Nice documentary about the life and career of Varick Frissell, a man who along with twenty-six others would be killed on March 15, 1931 while filming footage for a movie that would eventually be known as THE VIKING. The documentary covers Frissell's early career as he at one point wanted to become a singer but then got into film-making with a couple documentary shorts including THE LURE OF THE LABRADOR and GREAT ARCTIC SEAL HUNT. He then wanted to show off his passion of Newfoundland by making an epic film but this here is what ended up costing him his life. The final twenty-minutes are the most entertaining as we get into the making of THE VIKING, which today is pretty much only remember due to the tragedy that happened and it remains the most lives lost while making a movie. We are given somewhat of an explanation on why the explosion happened but the real highlight are some interviews with those on the ship that day. We get a couple audio interviews with people on board the ship and we even have one video interview from a survivor, which appears to have been shot sometime in the 1950s. One of the new interviews is with a man who was 18 at the time the ship exploded and was standing on shore and able to see it all. Film historian Kevin Brownlow is also on hand to give his impressions of Frissell and the movie itself. Apparently Paramount demanded the added love triangle that was in the film but after the first cut they were unhappy with it so Frissell went to film more documentary footage for the picture. Had this not happened then perhaps the tragedy would have been avoided. We also get to hear from Frissell himself through various letters that he wrote his parents throughout his life and one seven days before his death. Hearing about the desperate search his parents had done was pretty heartbreaking as was what happened to them.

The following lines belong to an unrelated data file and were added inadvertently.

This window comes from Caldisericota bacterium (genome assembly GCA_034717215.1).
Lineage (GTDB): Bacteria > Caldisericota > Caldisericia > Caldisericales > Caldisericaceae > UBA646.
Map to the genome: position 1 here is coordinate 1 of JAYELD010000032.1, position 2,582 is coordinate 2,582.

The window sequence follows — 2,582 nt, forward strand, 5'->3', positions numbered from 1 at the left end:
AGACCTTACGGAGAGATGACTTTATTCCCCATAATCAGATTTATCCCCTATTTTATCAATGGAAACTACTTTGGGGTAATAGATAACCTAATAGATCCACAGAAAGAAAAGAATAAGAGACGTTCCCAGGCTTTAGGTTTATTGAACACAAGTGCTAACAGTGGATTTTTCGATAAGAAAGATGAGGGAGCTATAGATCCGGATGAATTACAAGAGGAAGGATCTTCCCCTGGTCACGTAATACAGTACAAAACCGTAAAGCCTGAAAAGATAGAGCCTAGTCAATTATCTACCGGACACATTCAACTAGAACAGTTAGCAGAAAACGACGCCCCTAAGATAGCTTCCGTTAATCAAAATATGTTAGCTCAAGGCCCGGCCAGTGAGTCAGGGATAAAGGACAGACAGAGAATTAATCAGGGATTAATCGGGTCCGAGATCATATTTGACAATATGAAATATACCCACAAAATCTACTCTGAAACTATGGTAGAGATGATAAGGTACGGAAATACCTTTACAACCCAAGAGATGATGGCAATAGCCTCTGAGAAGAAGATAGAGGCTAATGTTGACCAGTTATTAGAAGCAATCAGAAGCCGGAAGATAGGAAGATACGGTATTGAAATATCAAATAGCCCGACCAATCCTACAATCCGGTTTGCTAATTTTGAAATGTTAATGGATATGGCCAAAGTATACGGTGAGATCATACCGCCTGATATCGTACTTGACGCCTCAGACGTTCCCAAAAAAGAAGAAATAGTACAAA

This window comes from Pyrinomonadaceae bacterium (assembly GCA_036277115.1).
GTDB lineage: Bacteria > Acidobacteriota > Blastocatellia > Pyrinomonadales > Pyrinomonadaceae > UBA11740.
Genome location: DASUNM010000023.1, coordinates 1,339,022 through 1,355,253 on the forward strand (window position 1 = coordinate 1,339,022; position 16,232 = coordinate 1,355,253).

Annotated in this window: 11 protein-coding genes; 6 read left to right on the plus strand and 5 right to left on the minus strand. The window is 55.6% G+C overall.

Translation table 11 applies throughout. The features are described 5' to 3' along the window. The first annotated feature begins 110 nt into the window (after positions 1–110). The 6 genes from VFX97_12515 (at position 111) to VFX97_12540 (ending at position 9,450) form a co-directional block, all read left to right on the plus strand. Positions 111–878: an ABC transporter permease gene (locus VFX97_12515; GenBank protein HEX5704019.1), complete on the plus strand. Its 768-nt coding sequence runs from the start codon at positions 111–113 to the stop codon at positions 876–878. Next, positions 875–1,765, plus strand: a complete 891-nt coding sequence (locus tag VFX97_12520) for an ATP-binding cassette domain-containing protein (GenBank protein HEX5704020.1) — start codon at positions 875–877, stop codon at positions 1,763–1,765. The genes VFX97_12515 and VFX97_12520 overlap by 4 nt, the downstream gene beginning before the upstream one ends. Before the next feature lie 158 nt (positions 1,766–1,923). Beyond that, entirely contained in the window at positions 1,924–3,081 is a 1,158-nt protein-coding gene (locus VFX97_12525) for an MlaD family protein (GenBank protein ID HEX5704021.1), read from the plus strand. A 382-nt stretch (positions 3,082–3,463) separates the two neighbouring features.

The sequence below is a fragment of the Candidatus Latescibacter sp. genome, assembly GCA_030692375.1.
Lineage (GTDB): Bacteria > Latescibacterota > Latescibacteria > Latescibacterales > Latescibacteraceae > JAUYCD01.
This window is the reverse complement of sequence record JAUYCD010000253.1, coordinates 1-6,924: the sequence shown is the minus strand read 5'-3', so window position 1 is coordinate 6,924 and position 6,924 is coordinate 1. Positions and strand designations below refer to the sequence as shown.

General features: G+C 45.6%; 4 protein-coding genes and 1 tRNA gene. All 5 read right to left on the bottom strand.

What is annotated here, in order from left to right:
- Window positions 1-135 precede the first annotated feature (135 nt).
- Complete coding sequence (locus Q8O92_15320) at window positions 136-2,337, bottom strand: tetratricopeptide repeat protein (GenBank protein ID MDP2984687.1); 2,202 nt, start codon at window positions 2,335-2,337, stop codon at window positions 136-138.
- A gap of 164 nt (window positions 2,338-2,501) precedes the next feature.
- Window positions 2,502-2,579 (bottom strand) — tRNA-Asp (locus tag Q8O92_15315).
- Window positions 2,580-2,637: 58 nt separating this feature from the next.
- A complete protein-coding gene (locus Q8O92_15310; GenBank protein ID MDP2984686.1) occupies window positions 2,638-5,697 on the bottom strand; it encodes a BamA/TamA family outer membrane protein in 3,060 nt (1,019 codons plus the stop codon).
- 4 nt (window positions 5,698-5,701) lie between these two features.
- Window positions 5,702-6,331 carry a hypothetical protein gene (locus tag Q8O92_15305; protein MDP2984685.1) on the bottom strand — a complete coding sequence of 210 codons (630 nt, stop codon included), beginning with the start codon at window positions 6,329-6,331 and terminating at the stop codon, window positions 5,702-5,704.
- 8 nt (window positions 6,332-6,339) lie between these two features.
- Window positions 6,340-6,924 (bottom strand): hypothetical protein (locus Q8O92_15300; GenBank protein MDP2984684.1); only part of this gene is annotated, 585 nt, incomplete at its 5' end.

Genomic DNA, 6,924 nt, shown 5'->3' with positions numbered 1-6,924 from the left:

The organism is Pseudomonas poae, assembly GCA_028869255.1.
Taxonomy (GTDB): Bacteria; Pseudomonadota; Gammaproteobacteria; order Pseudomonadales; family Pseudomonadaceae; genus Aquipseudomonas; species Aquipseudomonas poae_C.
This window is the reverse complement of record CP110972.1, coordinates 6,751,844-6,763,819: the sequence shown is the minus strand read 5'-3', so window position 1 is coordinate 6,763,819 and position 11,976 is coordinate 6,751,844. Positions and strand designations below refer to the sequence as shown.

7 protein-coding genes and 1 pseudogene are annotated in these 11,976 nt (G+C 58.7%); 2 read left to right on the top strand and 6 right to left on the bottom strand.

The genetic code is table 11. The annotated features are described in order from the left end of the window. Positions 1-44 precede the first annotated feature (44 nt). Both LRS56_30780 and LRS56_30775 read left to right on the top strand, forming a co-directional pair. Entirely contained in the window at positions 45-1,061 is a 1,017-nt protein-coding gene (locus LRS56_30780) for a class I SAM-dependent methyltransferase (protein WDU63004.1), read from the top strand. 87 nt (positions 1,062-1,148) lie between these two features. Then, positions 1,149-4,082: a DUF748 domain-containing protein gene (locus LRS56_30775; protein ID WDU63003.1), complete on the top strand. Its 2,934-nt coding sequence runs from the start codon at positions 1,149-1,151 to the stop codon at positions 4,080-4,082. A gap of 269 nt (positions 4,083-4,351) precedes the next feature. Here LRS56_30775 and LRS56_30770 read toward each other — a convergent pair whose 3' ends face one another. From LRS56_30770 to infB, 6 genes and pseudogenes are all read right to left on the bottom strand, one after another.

2 of 3 people found this review helpful.
Was this review helpful to you?
| Report this